“I’m nearly sixty years old. I don’t have anything left to sharpen.”

Gabriel attempted to flex his arms and pull himself up, but with the extra load hanging below him it was impossible.

“What the hell do we do now?”

“Relax, Manny. I’ve got it under control.”

In fact, Gabriel had no idea how to get out the predicament they were in. The rock face sloped inward in front of him, so there was no foothold within reach. The more serious problem was that he had only two hands, and they were busy holding on to the pickaxe for dear life.

After a few seconds of silence, Manny asked, “Anytime you want to start letting me know how you’ve got it under control is okay by me.”

“Your light’s still working, isn’t it?”

Manny had a light affixed to his helmet. As he twisted slowly on the end of the line, the beam traced the pit’s circumference.

“It’s the only part of me that isn’t failing,” Manny answered. “My bowels are gonna be the next to go.”

“Hold on, Manny. Take a look around you. Is there a ledge you’d be able to stand on if you could get to it?”

During his next 360 degree turn, Manny replied, “Yeah. Over on the other side. Behind you. But I can’t reach it.”

“All right. Let’s see if we can get a little swing going, okay?”

“We need music for that, amigo.”

Sweat poured off Gabriel’s forehead beneath his helmet, ran over his brows, and stung his eyes. Another problem on the rapidly expanding list.

“Shut up, Manny, and see if you can swing over to the ledge. Slow and easy. I’ll try and get you started with my legs.”

Gabriel managed to grip the taut tether with the insteps of his boots. He then strained to wiggle the rope enough to send some movement down to his partner. At the same time, Manny flapped his arms and legs as if he were trying to fly—anything to propel himself back and forth in the air.

“You look real graceful,” Gabriel said through his teeth. It was becoming much more difficult to hold on.

“Not half as graceful as we’re going to look when we’re flat as tortillas on the bottom of the cave.”

Gabriel was glad that Manny was keeping his sense of humor. A good sign. But as his friend attempted the circus feat, the pickaxe started to squeak. As if it were about to come out of the rock. Gabriel needed to lessen the weight on his body in a big way. The sooner Manny got over to the ledge, the better.

He tugged on the rope with his legs some more and felt his partner’s momentum increase a little. Manny was now a human pendulum, swaying feet first toward the target ledge, back and forth at a 20 degree angle...which soon increased to 30 degrees...and finally to 35 degrees. And then Manny’s boot touched the edge of the stone outcropping.

“Almost there, Gabriel!”

The pickaxe creaked again.

Manny swung back to the ledge and came close enough to push off from it with his legs. The maneuver gave him more speed and force—but it also placed much more strain on Gabriel’s wrists and the pickaxe. The metal lip at the bottom of the handle was deeply embedded in the flesh of Gabriel’s hands. Then the axe slipped a few millimeters with a wrenching, painful creak.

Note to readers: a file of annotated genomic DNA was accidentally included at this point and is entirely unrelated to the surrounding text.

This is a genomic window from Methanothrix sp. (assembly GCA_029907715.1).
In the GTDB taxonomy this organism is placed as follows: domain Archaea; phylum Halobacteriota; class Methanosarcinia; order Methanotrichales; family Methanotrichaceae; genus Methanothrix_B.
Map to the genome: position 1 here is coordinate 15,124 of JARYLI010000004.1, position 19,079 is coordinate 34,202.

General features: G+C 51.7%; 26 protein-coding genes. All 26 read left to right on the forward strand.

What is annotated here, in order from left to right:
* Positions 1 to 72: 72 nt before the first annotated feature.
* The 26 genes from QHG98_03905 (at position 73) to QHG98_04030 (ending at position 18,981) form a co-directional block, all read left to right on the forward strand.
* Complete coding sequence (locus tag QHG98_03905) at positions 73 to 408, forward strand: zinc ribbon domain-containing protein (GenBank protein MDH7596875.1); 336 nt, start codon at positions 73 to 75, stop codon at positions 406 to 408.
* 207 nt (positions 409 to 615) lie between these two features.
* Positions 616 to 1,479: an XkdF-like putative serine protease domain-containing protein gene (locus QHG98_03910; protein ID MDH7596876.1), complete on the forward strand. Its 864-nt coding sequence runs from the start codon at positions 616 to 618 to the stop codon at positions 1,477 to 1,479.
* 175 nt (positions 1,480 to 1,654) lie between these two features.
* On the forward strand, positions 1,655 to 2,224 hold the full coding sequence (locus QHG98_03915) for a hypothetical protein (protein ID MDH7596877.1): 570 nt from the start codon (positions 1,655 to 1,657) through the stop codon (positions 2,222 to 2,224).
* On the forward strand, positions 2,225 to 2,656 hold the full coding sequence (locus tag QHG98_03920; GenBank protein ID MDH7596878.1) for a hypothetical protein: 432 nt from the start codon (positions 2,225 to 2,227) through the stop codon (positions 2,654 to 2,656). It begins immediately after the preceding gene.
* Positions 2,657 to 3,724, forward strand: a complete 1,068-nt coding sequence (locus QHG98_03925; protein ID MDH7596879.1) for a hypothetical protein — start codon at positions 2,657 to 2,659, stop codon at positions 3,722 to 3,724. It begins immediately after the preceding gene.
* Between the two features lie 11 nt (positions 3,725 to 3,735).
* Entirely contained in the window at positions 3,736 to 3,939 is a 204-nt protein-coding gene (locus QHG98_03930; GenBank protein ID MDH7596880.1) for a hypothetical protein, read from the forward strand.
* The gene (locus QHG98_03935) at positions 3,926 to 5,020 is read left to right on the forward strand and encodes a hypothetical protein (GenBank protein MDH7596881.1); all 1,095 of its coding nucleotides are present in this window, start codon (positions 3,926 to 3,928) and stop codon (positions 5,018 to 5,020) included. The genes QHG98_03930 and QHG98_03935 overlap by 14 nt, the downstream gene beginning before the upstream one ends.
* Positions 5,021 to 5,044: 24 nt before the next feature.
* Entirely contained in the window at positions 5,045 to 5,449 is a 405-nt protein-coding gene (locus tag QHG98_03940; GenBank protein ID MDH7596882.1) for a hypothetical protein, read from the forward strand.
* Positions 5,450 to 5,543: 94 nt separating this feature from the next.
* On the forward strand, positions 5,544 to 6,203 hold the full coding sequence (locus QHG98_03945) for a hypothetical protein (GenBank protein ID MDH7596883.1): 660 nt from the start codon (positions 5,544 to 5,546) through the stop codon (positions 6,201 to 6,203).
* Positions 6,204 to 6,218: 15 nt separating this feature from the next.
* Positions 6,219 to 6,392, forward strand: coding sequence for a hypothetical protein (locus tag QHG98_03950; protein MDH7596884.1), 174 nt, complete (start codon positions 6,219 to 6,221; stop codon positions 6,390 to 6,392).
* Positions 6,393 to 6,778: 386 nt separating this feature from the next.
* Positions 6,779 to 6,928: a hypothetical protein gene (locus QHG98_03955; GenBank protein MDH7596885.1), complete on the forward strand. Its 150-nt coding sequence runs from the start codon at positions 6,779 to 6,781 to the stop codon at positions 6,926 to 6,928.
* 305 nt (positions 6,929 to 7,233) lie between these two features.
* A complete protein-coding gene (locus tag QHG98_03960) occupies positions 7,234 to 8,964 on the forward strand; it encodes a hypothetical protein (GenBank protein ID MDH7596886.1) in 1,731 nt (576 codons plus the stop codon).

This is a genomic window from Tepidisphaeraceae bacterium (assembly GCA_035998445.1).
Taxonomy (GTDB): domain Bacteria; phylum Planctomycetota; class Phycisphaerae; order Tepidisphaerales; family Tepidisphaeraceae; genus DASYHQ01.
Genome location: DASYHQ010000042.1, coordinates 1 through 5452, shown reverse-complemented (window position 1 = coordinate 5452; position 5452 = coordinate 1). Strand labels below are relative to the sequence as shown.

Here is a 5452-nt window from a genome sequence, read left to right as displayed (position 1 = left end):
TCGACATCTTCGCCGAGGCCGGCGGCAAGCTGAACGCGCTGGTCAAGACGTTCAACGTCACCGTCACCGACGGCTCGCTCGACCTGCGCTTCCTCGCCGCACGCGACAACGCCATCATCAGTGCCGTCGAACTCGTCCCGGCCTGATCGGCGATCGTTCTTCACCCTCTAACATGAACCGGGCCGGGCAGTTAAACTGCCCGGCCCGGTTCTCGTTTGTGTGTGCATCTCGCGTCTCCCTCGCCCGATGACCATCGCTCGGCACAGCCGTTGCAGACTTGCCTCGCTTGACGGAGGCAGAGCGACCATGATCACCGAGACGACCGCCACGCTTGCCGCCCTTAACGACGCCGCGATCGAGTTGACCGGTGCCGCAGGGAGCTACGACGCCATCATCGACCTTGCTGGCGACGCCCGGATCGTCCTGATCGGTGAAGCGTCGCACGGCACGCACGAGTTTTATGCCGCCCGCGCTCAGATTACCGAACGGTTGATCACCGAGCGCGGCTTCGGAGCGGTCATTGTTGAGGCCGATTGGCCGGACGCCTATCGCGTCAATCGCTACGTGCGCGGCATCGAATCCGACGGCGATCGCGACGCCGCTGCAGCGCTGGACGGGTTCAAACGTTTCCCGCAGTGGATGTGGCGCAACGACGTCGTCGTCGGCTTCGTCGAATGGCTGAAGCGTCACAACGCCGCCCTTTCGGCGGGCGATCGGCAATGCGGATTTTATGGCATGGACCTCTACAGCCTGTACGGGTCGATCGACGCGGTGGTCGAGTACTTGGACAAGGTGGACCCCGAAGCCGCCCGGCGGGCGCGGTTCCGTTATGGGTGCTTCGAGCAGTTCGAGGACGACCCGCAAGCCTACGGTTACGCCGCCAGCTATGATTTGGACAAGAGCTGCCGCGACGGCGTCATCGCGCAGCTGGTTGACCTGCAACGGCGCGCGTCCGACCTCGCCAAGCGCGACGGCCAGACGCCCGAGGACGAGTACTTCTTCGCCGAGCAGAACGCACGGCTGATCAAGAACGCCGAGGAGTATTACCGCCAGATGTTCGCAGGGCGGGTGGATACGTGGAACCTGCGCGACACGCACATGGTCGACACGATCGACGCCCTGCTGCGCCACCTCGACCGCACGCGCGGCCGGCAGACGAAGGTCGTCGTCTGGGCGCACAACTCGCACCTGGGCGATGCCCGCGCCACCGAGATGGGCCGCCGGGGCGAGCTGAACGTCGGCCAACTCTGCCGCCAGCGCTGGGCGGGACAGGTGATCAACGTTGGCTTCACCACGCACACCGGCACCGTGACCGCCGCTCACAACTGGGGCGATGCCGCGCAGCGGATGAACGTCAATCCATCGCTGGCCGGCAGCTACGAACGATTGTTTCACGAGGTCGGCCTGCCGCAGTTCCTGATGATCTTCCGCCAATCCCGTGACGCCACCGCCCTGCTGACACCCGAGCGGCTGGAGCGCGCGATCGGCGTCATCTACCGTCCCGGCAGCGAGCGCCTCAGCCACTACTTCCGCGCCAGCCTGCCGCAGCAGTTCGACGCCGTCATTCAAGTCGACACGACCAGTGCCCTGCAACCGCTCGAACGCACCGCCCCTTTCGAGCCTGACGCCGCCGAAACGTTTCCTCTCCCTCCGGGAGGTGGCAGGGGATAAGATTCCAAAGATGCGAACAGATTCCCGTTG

“One more push and I think I can make it!” Manny announced as he swung away from the ledge.

Gabriel was unable to speak. He simply closed his eyes and willed his partner over to the other side of the pit.

Anytime, Manny, anytime...

Manny returned to the ledge and pushed off hard. He swayed so far to Gabriel’s side of the hole that he was able to touch the wall there. Then, on the way back to the ledge, he hurtled himself up and over—and fell onto the ledge with a smack.

“I made it!” Manny rolled and came to a sitting position. He panted for a few seconds and said, “Pardon me while I say a few Hail Marys.”

The subtracted weight relieved the pressure on Gabriel’s arms. He was now able to concentrate on the next problem at hand—saving himself. Manny was on the opposite side of the cave from where Gabriel hung and a couple of yards lower. The two men were connected by a fifteen-foot tether. Gabriel could simply let go, fall, and hope that Manny was able to pull him up to his ledge. But then they’d be stuck there. Most of the ascending equipment was back at the top, on Bat Guano Ridge.

No, wait.

He had some tools in his pack and in his trouser pockets. A few pitons. A couple of ascenders. A rappel rack.

Gabriel thought that if he could place an anchor in the rock face, he just might be able to attach his rope and a carabiner. He could then use the assembly to raise himself a few feet. Then he’d have to plant another...and another...all the way to the top. If he ran out, he could pull out one of the lower ones and re-use it. The trip would be slow-going and painfully tedious...but it could be done.

Now if he could just grow another arm or two...

“So now what?” Manny called. His voice echoed in the well. “Dying from the fall would’ve been better than starving to death here.”

“Don’t be a pessimist, Manny,” Gabriel growled. “I’ll get us out of here. Trust me.”